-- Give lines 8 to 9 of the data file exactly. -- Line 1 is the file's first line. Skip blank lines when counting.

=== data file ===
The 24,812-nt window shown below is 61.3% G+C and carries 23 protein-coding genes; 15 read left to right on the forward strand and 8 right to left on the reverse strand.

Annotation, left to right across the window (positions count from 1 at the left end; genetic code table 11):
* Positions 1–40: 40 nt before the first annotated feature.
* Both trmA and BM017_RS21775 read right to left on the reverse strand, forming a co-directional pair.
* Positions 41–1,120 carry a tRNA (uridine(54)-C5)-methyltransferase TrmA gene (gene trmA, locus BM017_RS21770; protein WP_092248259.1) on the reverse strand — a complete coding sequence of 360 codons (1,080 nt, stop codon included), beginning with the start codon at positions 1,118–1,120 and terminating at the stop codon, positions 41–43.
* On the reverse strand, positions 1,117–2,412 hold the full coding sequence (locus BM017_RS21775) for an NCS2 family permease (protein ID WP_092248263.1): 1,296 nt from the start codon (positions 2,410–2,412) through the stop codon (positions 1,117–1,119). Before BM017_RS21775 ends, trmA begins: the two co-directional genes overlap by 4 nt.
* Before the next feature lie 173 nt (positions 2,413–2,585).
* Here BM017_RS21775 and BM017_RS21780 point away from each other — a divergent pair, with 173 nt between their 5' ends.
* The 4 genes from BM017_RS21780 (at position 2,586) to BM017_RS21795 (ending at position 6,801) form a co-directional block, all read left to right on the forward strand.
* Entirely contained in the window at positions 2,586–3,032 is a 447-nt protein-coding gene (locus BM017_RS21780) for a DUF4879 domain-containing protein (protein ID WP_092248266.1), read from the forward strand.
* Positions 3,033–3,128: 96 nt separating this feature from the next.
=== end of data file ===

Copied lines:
* Here BM017_RS21775 and BM017_RS21780 point away from each other — a divergent pair, with 173 nt between their 5' ends.
* The 4 genes from BM017_RS21780 (at position 2,586) to BM017_RS21795 (ending at position 6,801) form a co-directional block, all read left to right on the forward strand.